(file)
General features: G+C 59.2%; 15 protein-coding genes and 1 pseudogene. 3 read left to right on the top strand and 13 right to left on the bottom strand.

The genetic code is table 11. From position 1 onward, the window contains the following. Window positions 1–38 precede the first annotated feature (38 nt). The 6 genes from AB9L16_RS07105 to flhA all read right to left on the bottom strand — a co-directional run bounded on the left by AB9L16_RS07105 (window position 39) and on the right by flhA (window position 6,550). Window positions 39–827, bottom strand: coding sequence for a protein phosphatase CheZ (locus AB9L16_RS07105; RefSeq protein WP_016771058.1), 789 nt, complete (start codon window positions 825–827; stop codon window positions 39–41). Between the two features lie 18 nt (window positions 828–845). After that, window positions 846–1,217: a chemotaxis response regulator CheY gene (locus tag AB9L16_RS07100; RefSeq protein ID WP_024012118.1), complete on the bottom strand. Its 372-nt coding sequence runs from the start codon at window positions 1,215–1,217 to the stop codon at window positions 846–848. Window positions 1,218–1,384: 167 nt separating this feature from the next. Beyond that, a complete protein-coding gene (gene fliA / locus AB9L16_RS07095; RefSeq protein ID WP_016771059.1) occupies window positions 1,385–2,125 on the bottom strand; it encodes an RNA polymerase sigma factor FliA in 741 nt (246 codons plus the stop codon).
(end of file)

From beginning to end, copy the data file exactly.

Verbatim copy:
General features: G+C 59.2%; 15 protein-coding genes and 1 pseudogene. 3 read left to right on the top strand and 13 right to left on the bottom strand.

The genetic code is table 11. From position 1 onward, the window contains the following. Window positions 1–38 precede the first annotated feature (38 nt). The 6 genes from AB9L16_RS07105 to flhA all read right to left on the bottom strand — a co-directional run bounded on the left by AB9L16_RS07105 (window position 39) and on the right by flhA (window position 6,550). Window positions 39–827, bottom strand: coding sequence for a protein phosphatase CheZ (locus AB9L16_RS07105; RefSeq protein WP_016771058.1), 789 nt, complete (start codon window positions 825–827; stop codon window positions 39–41). Between the two features lie 18 nt (window positions 828–845). After that, window positions 846–1,217: a chemotaxis response regulator CheY gene (locus tag AB9L16_RS07100; RefSeq protein ID WP_024012118.1), complete on the bottom strand. Its 372-nt coding sequence runs from the start codon at window positions 1,215–1,217 to the stop codon at window positions 846–848. Window positions 1,218–1,384: 167 nt separating this feature from the next. Beyond that, a complete protein-coding gene (gene fliA / locus AB9L16_RS07095; RefSeq protein ID WP_016771059.1) occupies window positions 1,385–2,125 on the bottom strand; it encodes an RNA polymerase sigma factor FliA in 741 nt (246 codons plus the stop codon).